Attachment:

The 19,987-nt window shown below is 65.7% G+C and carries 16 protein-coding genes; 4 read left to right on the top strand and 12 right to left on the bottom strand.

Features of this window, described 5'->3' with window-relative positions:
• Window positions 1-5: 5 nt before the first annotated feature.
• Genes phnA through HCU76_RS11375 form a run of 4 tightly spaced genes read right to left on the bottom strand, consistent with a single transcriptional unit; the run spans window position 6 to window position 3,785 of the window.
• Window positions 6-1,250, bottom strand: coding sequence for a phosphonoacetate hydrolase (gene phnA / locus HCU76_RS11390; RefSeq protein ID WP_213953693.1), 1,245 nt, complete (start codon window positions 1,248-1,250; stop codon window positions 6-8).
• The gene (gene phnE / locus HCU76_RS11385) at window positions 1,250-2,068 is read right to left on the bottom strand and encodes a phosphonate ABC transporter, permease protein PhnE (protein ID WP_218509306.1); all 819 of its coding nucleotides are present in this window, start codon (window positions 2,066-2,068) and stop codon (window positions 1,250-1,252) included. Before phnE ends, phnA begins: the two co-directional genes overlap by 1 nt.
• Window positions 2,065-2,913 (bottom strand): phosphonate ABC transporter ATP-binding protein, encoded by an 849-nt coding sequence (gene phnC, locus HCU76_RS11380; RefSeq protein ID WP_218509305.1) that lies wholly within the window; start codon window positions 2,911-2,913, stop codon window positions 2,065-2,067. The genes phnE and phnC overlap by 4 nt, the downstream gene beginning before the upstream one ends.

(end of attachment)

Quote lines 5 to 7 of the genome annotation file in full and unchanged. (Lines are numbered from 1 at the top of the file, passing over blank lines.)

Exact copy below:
• Window positions 6-1,250, bottom strand: coding sequence for a phosphonoacetate hydrolase (gene phnA / locus HCU76_RS11390; RefSeq protein ID WP_213953693.1), 1,245 nt, complete (start codon window positions 1,248-1,250; stop codon window positions 6-8).
• The gene (gene phnE / locus HCU76_RS11385) at window positions 1,250-2,068 is read right to left on the bottom strand and encodes a phosphonate ABC transporter, permease protein PhnE (protein ID WP_218509306.1); all 819 of its coding nucleotides are present in this window, start codon (window positions 2,066-2,068) and stop codon (window positions 1,250-1,252) included. Before phnE ends, phnA begins: the two co-directional genes overlap by 1 nt.
• Window positions 2,065-2,913 (bottom strand): phosphonate ABC transporter ATP-binding protein, encoded by an 849-nt coding sequence (gene phnC, locus HCU76_RS11380; RefSeq protein ID WP_218509305.1) that lies wholly within the window; start codon window positions 2,911-2,913, stop codon window positions 2,065-2,067. The genes phnE and phnC overlap by 4 nt, the downstream gene beginning before the upstream one ends.